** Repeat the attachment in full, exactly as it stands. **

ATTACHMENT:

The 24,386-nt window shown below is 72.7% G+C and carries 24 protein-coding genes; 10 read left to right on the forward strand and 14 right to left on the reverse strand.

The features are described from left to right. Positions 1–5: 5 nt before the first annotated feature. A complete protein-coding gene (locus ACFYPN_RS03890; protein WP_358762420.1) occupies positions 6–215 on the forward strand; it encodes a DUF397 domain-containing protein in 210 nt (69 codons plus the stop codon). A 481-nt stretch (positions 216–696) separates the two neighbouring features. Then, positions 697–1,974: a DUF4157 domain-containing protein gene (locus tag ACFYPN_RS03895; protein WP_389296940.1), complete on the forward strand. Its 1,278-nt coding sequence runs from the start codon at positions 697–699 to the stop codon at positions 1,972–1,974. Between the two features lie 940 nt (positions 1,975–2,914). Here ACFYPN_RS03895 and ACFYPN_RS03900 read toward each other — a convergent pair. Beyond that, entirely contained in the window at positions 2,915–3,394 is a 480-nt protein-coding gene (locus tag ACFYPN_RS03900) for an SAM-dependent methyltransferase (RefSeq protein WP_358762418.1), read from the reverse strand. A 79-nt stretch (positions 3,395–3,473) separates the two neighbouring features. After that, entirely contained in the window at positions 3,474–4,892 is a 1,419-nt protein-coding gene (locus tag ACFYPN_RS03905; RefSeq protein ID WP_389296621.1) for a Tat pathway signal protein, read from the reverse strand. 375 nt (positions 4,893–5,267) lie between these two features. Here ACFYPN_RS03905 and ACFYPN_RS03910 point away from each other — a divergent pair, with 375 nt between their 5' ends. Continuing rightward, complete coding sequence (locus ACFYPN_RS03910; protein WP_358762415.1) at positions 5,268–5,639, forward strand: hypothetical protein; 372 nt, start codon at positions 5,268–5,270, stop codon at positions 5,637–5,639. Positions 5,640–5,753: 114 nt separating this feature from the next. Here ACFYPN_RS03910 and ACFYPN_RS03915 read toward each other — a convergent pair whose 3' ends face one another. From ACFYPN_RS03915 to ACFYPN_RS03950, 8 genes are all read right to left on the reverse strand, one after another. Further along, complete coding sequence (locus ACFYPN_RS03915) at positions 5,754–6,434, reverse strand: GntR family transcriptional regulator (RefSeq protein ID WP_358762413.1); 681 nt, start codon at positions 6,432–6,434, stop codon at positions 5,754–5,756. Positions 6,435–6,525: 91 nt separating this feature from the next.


The 24,386-nt window shown below is 72.7% G+C and carries 24 protein-coding genes; 10 read left to right on the forward strand and 14 right to left on the reverse strand.

The features are described from left to right. Positions 1–5: 5 nt before the first annotated feature. A complete protein-coding gene (locus ACFYPN_RS03890; protein WP_358762420.1) occupies positions 6–215 on the forward strand; it encodes a DUF397 domain-containing protein in 210 nt (69 codons plus the stop codon). A 481-nt stretch (positions 216–696) separates the two neighbouring features. Then, positions 697–1,974: a DUF4157 domain-containing protein gene (locus tag ACFYPN_RS03895; protein WP_389296940.1), complete on the forward strand. Its 1,278-nt coding sequence runs from the start codon at positions 697–699 to the stop codon at positions 1,972–1,974. Between the two features lie 940 nt (positions 1,975–2,914). Here ACFYPN_RS03895 and ACFYPN_RS03900 read toward each other — a convergent pair. Beyond that, entirely contained in the window at positions 2,915–3,394 is a 480-nt protein-coding gene (locus tag ACFYPN_RS03900) for an SAM-dependent methyltransferase (RefSeq protein WP_358762418.1), read from the reverse strand. A 79-nt stretch (positions 3,395–3,473) separates the two neighbouring features. After that, entirely contained in the window at positions 3,474–4,892 is a 1,419-nt protein-coding gene (locus tag ACFYPN_RS03905; RefSeq protein ID WP_389296621.1) for a Tat pathway signal protein, read from the reverse strand. 375 nt (positions 4,893–5,267) lie between these two features. Here ACFYPN_RS03905 and ACFYPN_RS03910 point away from each other — a divergent pair, with 375 nt between their 5' ends. Continuing rightward, complete coding sequence (locus ACFYPN_RS03910; protein WP_358762415.1) at positions 5,268–5,639, forward strand: hypothetical protein; 372 nt, start codon at positions 5,268–5,270, stop codon at positions 5,637–5,639. Positions 5,640–5,753: 114 nt separating this feature from the next. Here ACFYPN_RS03910 and ACFYPN_RS03915 read toward each other — a convergent pair whose 3' ends face one another. From ACFYPN_RS03915 to ACFYPN_RS03950, 8 genes are all read right to left on the reverse strand, one after another. Further along, complete coding sequence (locus ACFYPN_RS03915) at positions 5,754–6,434, reverse strand: GntR family transcriptional regulator (RefSeq protein ID WP_358762413.1); 681 nt, start codon at positions 6,432–6,434, stop codon at positions 5,754–5,756. Positions 6,435–6,525: 91 nt separating this feature from the next.